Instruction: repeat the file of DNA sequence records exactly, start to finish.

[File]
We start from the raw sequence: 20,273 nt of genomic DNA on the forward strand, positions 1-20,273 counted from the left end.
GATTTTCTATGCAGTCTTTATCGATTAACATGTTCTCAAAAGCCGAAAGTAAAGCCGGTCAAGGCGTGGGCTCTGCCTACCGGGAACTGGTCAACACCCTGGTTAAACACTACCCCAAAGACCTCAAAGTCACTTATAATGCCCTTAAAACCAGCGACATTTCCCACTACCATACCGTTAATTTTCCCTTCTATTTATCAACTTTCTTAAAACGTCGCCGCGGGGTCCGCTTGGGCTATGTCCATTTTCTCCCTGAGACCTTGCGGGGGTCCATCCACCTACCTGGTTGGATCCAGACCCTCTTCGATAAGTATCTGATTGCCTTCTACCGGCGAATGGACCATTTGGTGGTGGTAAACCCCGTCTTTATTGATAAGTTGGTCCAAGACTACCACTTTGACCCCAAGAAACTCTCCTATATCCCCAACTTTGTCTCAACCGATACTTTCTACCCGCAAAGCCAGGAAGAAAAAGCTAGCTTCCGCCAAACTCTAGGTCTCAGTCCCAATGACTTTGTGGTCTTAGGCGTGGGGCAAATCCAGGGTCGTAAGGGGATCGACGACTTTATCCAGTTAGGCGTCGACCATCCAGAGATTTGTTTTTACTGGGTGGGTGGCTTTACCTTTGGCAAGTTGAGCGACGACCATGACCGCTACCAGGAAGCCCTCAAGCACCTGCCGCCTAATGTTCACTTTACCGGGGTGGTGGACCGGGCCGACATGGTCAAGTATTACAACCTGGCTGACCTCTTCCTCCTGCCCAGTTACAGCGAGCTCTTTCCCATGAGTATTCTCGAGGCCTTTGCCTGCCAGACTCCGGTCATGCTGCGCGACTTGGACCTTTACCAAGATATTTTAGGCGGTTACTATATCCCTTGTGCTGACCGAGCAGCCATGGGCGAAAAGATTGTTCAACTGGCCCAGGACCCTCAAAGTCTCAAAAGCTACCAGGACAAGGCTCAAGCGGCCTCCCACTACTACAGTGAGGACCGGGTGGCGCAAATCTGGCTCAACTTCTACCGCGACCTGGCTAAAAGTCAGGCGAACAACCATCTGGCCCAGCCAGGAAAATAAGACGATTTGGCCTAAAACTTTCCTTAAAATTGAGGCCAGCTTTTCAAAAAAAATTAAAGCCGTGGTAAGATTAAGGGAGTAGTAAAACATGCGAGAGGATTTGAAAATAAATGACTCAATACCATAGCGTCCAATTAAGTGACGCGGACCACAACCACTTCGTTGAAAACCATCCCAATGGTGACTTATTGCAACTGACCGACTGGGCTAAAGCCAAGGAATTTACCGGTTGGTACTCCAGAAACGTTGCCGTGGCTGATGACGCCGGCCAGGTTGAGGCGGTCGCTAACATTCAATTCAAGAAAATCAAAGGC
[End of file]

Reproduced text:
We start from the raw sequence: 20,273 nt of genomic DNA on the forward strand, positions 1-20,273 counted from the left end.
GATTTTCTATGCAGTCTTTATCGATTAACATGTTCTCAAAAGCCGAAAGTAAAGCCGGTCAAGGCGTGGGCTCTGCCTACCGGGAACTGGTCAACACCCTGGTTAAACACTACCCCAAAGACCTCAAAGTCACTTATAATGCCCTTAAAACCAGCGACATTTCCCACTACCATACCGTTAATTTTCCCTTCTATTTATCAACTTTCTTAAAACGTCGCCGCGGGGTCCGCTTGGGCTATGTCCATTTTCTCCCTGAGACCTTGCGGGGGTCCATCCACCTACCTGGTTGGATCCAGACCCTCTTCGATAAGTATCTGATTGCCTTCTACCGGCGAATGGACCATTTGGTGGTGGTAAACCCCGTCTTTATTGATAAGTTGGTCCAAGACTACCACTTTGACCCCAAGAAACTCTCCTATATCCCCAACTTTGTCTCAACCGATACTTTCTACCCGCAAAGCCAGGAAGAAAAAGCTAGCTTCCGCCAAACTCTAGGTCTCAGTCCCAATGACTTTGTGGTCTTAGGCGTGGGGCAAATCCAGGGTCGTAAGGGGATCGACGACTTTATCCAGTTAGGCGTCGACCATCCAGAGATTTGTTTTTACTGGGTGGGTGGCTTTACCTTTGGCAAGTTGAGCGACGACCATGACCGCTACCAGGAAGCCCTCAAGCACCTGCCGCCTAATGTTCACTTTACCGGGGTGGTGGACCGGGCCGACATGGTCAAGTATTACAACCTGGCTGACCTCTTCCTCCTGCCCAGTTACAGCGAGCTCTTTCCCATGAGTATTCTCGAGGCCTTTGCCTGCCAGACTCCGGTCATGCTGCGCGACTTGGACCTTTACCAAGATATTTTAGGCGGTTACTATATCCCTTGTGCTGACCGAGCAGCCATGGGCGAAAAGATTGTTCAACTGGCCCAGGACCCTCAAAGTCTCAAAAGCTACCAGGACAAGGCTCAAGCGGCCTCCCACTACTACAGTGAGGACCGGGTGGCGCAAATCTGGCTCAACTTCTACCGCGACCTGGCTAAAAGTCAGGCGAACAACCATCTGGCCCAGCCAGGAAAATAAGACGATTTGGCCTAAAACTTTCCTTAAAATTGAGGCCAGCTTTTCAAAAAAAATTAAAGCCGTGGTAAGATTAAGGGAGTAGTAAAACATGCGAGAGGATTTGAAAATAAATGACTCAATACCATAGCGTCCAATTAAGTGACGCGGACCACAACCACTTCGTTGAAAACCATCCCAATGGTGACTTATTGCAACTGACCGACTGGGCTAAAGCCAAGGAATTTACCGGTTGGTACTCCAGAAACGTTGCCGTGGCTGATGACGCCGGCCAGGTTGAGGCGGTCGCTAACATTCAATTCAAGAAAATCAAAGGC